Assimilating digital immigrants into high-access learning environments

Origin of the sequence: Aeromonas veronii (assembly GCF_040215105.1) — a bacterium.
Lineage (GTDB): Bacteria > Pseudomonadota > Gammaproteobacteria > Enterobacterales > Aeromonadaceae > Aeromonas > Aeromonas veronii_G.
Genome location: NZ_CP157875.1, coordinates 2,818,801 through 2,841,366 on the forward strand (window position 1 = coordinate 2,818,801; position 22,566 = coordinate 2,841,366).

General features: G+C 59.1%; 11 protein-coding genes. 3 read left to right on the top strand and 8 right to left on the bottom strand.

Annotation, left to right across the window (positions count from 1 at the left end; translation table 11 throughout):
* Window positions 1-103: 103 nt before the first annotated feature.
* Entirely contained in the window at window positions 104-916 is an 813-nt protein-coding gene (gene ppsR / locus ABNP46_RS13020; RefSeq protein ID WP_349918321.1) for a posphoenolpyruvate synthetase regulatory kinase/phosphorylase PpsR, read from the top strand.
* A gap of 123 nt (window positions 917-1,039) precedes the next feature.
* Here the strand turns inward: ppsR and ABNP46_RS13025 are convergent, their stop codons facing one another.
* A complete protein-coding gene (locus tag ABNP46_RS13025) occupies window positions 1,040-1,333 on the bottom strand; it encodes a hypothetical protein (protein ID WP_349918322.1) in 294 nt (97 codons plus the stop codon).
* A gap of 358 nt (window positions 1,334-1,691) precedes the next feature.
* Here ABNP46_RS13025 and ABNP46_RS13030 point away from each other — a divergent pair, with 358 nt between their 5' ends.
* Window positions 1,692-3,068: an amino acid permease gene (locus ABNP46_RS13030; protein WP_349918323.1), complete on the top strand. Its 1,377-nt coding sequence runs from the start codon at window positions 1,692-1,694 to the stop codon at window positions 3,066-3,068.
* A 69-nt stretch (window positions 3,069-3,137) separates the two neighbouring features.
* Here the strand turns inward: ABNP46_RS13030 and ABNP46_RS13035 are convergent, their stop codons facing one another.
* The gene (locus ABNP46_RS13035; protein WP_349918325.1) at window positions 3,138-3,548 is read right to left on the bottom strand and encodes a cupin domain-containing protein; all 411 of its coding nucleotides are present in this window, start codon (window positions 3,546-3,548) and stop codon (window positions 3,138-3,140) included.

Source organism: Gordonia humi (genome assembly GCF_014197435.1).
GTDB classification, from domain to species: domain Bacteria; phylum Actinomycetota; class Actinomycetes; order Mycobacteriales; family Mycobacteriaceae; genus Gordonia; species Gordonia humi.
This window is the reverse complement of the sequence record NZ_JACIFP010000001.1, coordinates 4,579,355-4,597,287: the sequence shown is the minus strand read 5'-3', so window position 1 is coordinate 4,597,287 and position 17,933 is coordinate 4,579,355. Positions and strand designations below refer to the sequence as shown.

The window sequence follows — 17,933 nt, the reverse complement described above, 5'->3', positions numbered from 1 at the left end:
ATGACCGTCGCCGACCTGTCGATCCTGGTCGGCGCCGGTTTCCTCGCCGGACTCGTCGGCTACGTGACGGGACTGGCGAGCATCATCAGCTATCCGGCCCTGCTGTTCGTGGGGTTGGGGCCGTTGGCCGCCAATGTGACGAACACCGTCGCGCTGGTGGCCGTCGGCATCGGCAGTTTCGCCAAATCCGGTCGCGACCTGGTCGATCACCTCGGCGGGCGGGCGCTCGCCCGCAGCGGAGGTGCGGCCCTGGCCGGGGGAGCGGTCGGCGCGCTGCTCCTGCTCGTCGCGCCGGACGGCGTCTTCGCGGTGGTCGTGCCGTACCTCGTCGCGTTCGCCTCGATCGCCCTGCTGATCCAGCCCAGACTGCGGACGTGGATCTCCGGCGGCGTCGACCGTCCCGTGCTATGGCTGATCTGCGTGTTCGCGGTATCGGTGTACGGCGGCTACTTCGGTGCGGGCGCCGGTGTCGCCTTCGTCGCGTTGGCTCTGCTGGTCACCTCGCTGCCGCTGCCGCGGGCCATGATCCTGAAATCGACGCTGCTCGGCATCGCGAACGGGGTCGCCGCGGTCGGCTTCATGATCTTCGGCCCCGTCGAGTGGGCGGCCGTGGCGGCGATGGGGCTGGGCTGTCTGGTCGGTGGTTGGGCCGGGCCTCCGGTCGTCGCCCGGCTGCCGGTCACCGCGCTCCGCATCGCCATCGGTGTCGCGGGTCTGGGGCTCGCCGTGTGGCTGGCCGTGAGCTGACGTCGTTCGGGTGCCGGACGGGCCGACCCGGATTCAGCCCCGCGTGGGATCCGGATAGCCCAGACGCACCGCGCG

As schools have placed an increased emphasis on instructional technology, the amount of money spent on hardware and student devices in classrooms has increased significantly ( Nagel, 2014). Because a dministrators are underestimating the instructional shift required for effective integration of these devices, they are not allocating enough time and resources for teacher professional development (Sawchuck, 2010). This has contributed to a digital divide between teachers in districts across the state, and, even, within grade levels at the same school. The result is an epidemic of classrooms with high access to technology, but low use among educators. The purpose of this study was to explore how two highlyregarded Indiana school districts prepared their middle school teachers to integrate technology. Mixed methods were used to discover how teacher and administrators described their professional development, and how closely these descriptions reflected ten characteristics of effective professional development identified in the literature review. T he study also attempted to operationalize the ISTET standards as a method for approximating practices. Data were collected using teacher surveys, classroom observations, and focus groups. Both schools emphasized a standardized format (Gaible & Burns, 2005) for their trainings. While this worked well for introducing new content, this single session approach did not allow for other effective strategies identified in the literature review such as time for reflection (Tillema, 2000), increased teacher voice regarding content (Opfer & Pedder, 2011) , and varied delivery methods (Schrum & Levin, 2013). The descriptions within the ISTET Standards were found useful for identifying instructional traits, but the results skewed towards identifying teacherdirected learning experiences. As far as the characteristics of effective professional development from the literature review, the study found that these two schools emphasized learning experiences that considered teacher beliefs (Desimone, 2009), were embedded within job responsibilities (Nuthall & AltonLee, 1993) , measured teacher growth (Opfer & Pedder, 2011), and focused on student learning outcomes ( Clarke & Hollingsworth, 2002).